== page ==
The Greys soon declared their allegiance to the new Lord Protector, who successfully arranged for Jane to be married to his youngest son Lord Guildford Dudley. It has been claimed since the early 18th century that Jane was brutally beaten and whipped into submission by Frances. However, there is no historic evidence for it. Guildford was, as a fourth son, not the greatest match for the eldest daughter of royal descent, and William Cecil, another close friend of the Greys claimed the match was brokered by Catherine Parr's brother and his second wife. According to Cecil, they promoted the match to Northumberland who responded rather enthusiastically.
The Greys didn't favour the match much, since it would have meant to pass the crown out of their family and to Northumberland. However, since Dudley claimed to have the king's support in the matter, they finally gave in. The only historic proof of some family quarrel concerning the marriage is written down by Commendone as "the first-born daughter of the Duke of Suffolk, Jane by name, who although strongly depreciating the marriage, was compelled to submit by the insistence of her mother and the threats of her father".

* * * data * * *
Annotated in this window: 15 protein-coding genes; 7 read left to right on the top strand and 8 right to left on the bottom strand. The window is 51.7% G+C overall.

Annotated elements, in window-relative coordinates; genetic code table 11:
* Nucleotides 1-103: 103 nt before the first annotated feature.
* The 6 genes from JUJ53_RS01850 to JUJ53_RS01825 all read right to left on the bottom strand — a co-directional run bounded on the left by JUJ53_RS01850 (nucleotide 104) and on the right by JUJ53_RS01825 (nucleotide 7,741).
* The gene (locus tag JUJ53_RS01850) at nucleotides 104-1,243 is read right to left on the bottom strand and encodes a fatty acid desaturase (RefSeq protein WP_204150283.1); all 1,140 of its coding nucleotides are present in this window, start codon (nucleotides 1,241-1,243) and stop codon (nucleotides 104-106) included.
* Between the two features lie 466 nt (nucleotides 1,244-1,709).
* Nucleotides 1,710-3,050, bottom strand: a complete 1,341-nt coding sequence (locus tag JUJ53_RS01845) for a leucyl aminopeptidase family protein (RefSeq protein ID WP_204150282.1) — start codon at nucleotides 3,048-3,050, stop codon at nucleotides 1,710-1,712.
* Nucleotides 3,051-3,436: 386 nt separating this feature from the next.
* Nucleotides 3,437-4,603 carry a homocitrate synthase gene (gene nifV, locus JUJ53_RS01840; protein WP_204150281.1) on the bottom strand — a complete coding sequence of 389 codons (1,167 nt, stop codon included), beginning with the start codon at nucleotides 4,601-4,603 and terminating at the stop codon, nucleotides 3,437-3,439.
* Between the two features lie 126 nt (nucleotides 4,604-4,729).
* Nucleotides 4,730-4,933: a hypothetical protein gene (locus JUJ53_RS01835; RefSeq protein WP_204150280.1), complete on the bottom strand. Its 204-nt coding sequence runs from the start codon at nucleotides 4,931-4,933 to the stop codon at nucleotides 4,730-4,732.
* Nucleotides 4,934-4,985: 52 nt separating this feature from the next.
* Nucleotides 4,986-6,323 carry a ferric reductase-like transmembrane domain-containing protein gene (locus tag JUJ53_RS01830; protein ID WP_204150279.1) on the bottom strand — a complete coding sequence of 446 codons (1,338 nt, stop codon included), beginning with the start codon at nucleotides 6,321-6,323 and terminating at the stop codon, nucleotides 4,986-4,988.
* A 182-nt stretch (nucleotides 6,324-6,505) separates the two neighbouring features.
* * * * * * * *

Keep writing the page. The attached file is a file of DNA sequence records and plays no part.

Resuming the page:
Mother to a Queen Regnant
The marriage of the Lady Jane to Lord Guildford Dudley occurred on 15 May 1553. Northumberland had a greater scheme in mind. Edward VI was dying and was considering the matter of his own succession. The young King was a firm believer in the practices of Anglicanism. His half-sister, Mary, was an equally firm believer in those of the Roman Catholic Church. Her accession would end the Protestant Reformation in England. Northumberland arranged for the will of the dying King to exclude both Princesses Mary and Elizabeth under the pretext of both being bastards, on the grounds that Henry VIII had his marriages to their respective mothers Catherine of Aragon annulled and Anne Boleyn executed for high treason (though at the time both daughters remained in the line of succession). Their removal from the succession would make Frances the heiress presumptive of the King. Edward changed his will concerning the succession, passing Frances over. Frances and especially Henry Grey were at first outraged, but eventually, after a private audience with the king, Frances had to renounce her own rights to the throne in favour of Jane. The throne would pass to Jane and any male issue from her marriage to Guilford.
Edward VI died on 6 July 1553. Jane was declared queen regnant on 10 July. Frances joined her for the proclamation and during her stay in the Tower. She had been fetched when Northumberland realised Jane's confusion and overwhelming feelings, and she managed to calm her daughter down. Since she had seen the king himself and spoken to him about the succession, she could convince Jane that she was the rightful queen and heir. Their success was short-lived. Jane was deposed by armed support in favour of the Princess Mary who was proclaimed Queen on 19 July 1553.